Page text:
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Over the years, Harrow has been the home of a number of famous people – and this is especially true for the Stanmore area, particularly in the eighteenth and nineteenth centuries. Between those like Edward Adrian Wilson, Queen Adelaide or Air Chief Marshall Hugh Dowding, Stanmore has an extensive history of famous and important individuals residing within its borders. These have all been the subject of past articles, and this week we shall again be looking at a famous figure in Stanmore’s history – though one quite unlike the rest in a number of ways. His name was Charles Drury Edward Fortnum – an art collector who provided the British Museum with a number of relics from across the continent, and, during this career, a notable resident of Stanmore.

Fortnum was not from Stanmore, though – and, indeed, whilst he was born in London in 1820, it would be some time before he settled locally. Before this, for five years Fortnum was a resident of South Australia, where in 1840 he acquired a cattle ranch. His time working the ranch served to fuel his passion for collection – in this case the collection of insects, birds and reptiles. These he presented to the British Museum and to Oxford University – establishing two connections that would come into considerable use when his art collecting career started in full.

In 1845, Fortnum left his Australian ranch behind for Europe – with the intent of putting together a collection of art, especially minor arts of the Italian renaissance. Yet first Fortnum had to find a way to finance this passion – a need that drove him to marry in 1847. Wedding one Fanny Matilda Keats, this gave him access to the wealth of the then rather modest grocery store Fortnum & Mason in Piccadilly. With an advance of £4,000 from his wife’s fortunes, Fortnum chose Stanmore to settle – buying and repairing what was known then as Great House (now Hill House) on Stanmore Hill. Here Fortnum would also become an alderman of the Middlesex county council, and eventually also a deputy-lieutenant of the county too.

The house served his interests nicely – with wide views, a vineyard and walled orchards, and a number of shelters for livestock. Yet as was his nature as a collector, much of his time was spent away from the homestead. For large swathes of the year, Fortnum would take off with his wife to the European mainland in search of artefacts and relics from the past – especially those found in the Italian peninsula. In the mid-nineteenth century, this was a much more dangerous task than is perhaps first thought. This period saw the struggle for Italian independence – a time when Italy as a nation was still an idea in the minds of hopeful nationalists – making the peninsula rife with conflict, and all the chaos that comes with it.

Fortnum was undeterred however – as he would be throughout his life. He travelled the region despite the carnage of war, visiting convents and palazzos alike in search of the relics he sought – trading them for cash or other goods – and eventually amassing an impressive collection of items of an otherwise mundane nature, yet from hundreds of years before. During these years, Fortnum also took to other areas of Europe and the Mediterranean, and by the end of the 1860s had a collection including the likes of bronzes and glassware, from Egypt, Italy, Greece, East Asia and Germany. These he brought back with him to his home in Stanmore – turning the house into a display of history and past cultures from across the continent and globe.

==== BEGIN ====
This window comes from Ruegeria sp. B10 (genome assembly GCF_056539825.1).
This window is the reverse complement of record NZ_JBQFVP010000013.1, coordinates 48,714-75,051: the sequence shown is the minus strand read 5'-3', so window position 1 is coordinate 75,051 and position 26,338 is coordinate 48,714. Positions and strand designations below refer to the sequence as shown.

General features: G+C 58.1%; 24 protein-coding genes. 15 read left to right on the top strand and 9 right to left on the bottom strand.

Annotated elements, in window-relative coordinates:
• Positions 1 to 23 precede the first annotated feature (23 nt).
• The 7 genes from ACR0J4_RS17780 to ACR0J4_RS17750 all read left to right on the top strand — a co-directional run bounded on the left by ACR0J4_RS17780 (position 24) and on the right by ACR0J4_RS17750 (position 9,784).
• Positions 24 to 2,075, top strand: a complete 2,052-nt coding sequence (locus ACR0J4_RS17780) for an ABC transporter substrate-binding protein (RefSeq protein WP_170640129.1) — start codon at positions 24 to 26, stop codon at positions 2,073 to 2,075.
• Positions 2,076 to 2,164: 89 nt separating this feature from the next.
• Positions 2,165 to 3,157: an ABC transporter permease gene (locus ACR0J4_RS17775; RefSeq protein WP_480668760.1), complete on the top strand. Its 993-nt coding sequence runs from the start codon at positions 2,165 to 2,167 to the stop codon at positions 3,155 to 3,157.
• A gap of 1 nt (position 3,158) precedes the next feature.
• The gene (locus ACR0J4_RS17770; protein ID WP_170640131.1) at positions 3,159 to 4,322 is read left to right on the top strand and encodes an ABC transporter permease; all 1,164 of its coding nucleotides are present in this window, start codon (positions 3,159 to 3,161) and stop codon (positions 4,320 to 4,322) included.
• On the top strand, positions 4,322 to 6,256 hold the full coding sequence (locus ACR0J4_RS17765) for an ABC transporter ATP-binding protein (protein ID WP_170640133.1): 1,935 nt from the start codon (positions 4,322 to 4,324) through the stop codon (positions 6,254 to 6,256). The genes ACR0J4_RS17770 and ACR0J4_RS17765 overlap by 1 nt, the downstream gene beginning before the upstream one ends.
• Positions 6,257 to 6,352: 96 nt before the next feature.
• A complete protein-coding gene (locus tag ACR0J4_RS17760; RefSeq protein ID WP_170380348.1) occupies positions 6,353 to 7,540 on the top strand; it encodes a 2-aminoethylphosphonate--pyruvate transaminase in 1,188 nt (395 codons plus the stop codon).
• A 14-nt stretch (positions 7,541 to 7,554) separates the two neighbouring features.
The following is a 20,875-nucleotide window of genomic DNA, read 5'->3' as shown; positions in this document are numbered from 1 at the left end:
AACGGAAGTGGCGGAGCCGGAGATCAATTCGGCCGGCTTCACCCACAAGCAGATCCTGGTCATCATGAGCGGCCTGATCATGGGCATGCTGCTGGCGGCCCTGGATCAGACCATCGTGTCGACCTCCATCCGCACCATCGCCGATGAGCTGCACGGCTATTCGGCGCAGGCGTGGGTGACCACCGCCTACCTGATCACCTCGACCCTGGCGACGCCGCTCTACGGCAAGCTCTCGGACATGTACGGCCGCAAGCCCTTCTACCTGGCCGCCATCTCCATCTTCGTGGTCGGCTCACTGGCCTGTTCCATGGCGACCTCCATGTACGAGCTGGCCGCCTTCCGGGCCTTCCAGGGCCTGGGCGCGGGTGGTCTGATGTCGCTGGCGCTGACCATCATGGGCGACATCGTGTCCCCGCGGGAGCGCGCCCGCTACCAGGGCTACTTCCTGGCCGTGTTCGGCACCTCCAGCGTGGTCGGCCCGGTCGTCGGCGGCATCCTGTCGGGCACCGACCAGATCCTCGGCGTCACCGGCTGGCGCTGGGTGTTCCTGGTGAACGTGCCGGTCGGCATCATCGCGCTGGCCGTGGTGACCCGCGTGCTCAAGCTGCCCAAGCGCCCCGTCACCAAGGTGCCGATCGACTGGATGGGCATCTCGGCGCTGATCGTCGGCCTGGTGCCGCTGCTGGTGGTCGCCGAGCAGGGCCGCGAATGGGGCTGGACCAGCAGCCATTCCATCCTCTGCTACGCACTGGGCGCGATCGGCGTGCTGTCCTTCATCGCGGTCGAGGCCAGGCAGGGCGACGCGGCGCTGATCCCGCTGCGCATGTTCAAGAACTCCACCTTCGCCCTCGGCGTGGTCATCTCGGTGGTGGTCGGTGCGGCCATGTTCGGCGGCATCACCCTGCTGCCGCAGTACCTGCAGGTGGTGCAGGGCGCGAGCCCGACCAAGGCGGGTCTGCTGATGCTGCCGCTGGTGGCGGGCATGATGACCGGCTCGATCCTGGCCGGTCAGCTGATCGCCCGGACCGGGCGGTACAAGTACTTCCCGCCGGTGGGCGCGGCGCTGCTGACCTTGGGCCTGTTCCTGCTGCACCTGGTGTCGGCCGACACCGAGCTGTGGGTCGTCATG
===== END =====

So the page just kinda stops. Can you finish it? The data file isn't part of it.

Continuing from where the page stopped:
Yet, as with all things, this was not to last. As the decades wore on, despite the pair’s tenacity, waning health caused to obstruct the Fortnums’ desire to travel, and though they kept this up as long as they could, eventually Fanny Keats died in 1890 – a moment marked by the lowering of the blinds at Great House in Stanmore. In the years after, Fortnum would remarry. On both occasions, as was more acceptable at the time, Fortnum married his cousins so as to consolidate his hold on the Fortnum family fortune – a fortune which he put to use in pursuing his passion for arts collection, recovering the artefacts of history. In 1899, however, his story would come to an end also. He passed away peacefully in his bed in Stanmore, and was buried in Highgate cemetery soon after.

However, Fortnum has a tangible legacy still felt to this day. Following his death, the remainder of his collection housed in Stanmore was given to the British Museum – and that which was not found here could be at the Ashmolean museum in Oxford, where an entirely new wing had needed to be built to accommodate Fortnum’s successes. This wing remains at the museum to this day, and it honours the man who facilitated it with the name the Fortnum Gallery. More locally, though, the Fortnum story was immortalised at St. John’s Church in Stanmore – where Fortnum dedicated a window depicting St. Matthew and St. Mark in the church to his first wife’s memory.

The story of Charles Fortnum, then, is another example of the rich and varied history rooted in the local area. In past weeks, we have looked at esteemed military commanders and famous royals, but with Charles Drury Edward Fortnum, we have the story of a local resident whose thirst for past artefacts kept history alive and visible in a way that continues to do so to this day. Without people like Fortnum, our past would long have dissolved into the ambiguity of words scrawled across books and pages from centuries ago, any and all tangibility lost with it. His story is worth recalling – least of all because it took place within our own local area.

 

Written by Harry Turner.

Image Credit: Victoria & Albert Museum – ‘Lamp in the form of a grotesque monster, bronze and serpentine, Italy, ca. 1510-1530

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